Tropical Diseases - Malaria

Malaria, one of the most common diseases in the world, gets its name from an Italian word for “bad air” because of an ancient belief that a mysterious substance in the air was the cause of the ailment. It is now known that the disease is caused by any of at least four parasites carried by Anopheles mosquitoes. According to the World Health Organization (WHO), some 200 million persons are affected by the disease, including one-fourth of the adult population on the continent of Africa. WHO estimates that at least one million children die each year of malaria. The disease was relatively rare in the United States until the 1960s, when hundreds of cases began to appear among military personnel who apparently contracted the disease in southeast Asia but did not develop symptoms until they returned to the United States; the disease later occurred in soldiers who had never left the United States, apparently transmitted by domestic Anopheles mosquitoes that had become infested with the malaria parasites.


The symptoms of malaria differ somewhat among various patients because the four known kinds of plasmodia, or protozoa, that cause the infection do not produce the same specific effects. However, the general symptoms common to all forms of malaria are fever, chills, headache, muscle pains, and, in some cases, skin disorders such as cold sores, hives, or a rash. A malaria attack may begin with a severe chill that lasts from twenty minutes to an hour, followed by a fever lasting from three to eight hours with temperature rising to more than 104° F. The fever usually is accompanied by profuse sweating, and the afflicted person is left exhausted by the cycle of chills and fever. The attacks become more or less successively milder, less frequent, and more irregular, and finally cease, although there may be relapses.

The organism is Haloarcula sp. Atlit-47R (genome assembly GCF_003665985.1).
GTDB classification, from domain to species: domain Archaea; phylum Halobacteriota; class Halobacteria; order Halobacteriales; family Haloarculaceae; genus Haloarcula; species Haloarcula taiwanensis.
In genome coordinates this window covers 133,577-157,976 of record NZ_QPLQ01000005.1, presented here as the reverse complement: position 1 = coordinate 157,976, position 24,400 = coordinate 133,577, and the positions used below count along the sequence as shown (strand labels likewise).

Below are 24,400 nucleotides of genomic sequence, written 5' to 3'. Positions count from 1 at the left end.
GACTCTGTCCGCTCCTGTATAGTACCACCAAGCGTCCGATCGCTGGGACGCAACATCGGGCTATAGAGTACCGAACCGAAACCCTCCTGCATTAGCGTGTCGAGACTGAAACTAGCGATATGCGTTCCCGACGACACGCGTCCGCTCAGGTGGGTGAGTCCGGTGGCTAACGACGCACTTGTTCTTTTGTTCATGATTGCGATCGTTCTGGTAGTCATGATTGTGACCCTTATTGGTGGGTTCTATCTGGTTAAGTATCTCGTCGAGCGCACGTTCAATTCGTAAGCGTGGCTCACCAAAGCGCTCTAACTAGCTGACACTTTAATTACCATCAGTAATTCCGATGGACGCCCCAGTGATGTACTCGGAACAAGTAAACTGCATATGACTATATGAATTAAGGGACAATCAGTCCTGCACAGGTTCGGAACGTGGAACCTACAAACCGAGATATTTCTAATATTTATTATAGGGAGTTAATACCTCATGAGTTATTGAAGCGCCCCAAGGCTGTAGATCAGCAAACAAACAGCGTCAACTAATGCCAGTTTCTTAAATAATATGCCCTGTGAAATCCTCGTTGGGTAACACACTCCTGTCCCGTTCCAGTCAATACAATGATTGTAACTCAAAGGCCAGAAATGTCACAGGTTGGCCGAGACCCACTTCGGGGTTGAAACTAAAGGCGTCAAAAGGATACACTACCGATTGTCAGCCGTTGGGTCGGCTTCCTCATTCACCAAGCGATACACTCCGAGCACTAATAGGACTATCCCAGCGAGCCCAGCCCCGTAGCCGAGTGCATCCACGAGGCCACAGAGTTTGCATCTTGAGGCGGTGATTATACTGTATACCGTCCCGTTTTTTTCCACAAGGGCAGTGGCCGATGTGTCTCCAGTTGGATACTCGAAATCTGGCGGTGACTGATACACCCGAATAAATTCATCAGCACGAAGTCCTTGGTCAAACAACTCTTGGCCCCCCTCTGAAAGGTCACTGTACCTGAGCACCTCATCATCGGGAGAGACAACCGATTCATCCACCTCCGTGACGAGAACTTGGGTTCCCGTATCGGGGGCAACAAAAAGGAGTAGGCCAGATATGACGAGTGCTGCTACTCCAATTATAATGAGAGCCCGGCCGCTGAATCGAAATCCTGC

One kind of malarial organism seems to cause attacks that occur every other day, while another type produces attacks that appear quite regularly on every third day; still another type of malaria plasmodium seems to cause a fever that is continuous. While the liver seems to be a favored target organ, other body systems can be involved, with related complications. If the organism reaches the brain, the patient may suffer convulsions, delirium, partial paralysis, or coma. If the organism invades the lungs, there may be coughing symptoms and blood-stained sputum. In some cases, there may be gastrointestinal symptoms with abdominal pain, vomiting, or diarrhea.

Medical examination of malaria patients frequently reveals signs of anemia, an enlarged spleen, liver abnormalities, and edema, or swelling because of fluid accumulation. Blood studies may show the malaria parasites in the blood, damaged red blood cells, and an abnormal white blood cell count. The four species of malaria organism are distinctive enough to be identified in laboratory tests.


Treatment includes administration of antimalarial drugs such as quinine, chloroquine, or primaquine. Newer antimalarial drugs are sometimes used in combinations because of the development of drug-resistant strains of the organism in South America and Asia. There is no vaccine that protects against malaria.


The protozoa that cause malaria are carried by the Anopheles mosquito, but humans are the intermediate host. This means that both infected humans and infected mosquitoes are needed to continue the life cycle of the organism. The disease therefore can be controlled if Anopheles mosquito populations are eradicated and humans are not carrying the protozoa in their blood. When these organisms get into human blood, they invade the red blood cells and multiply until the blood cells rupture to release offspring called daughter cells . When the mosquito bites a human for a blood meal, the daughter cells enter the mosquito stomach, where they complete their life cycle and migrate to the mosquito's salivary gland to be injected into the next human, and so on. It takes from ten days to six weeks following a mosquito bite for the first malaria symptoms to develop, the time differences varying with the species of protozoa involved. The malaria mosquito in recent years has developed resistance to insecticides, and areas of infestation have spread in some countries where irrigation for farming has been expanded.

How Malaria Is Transmitted

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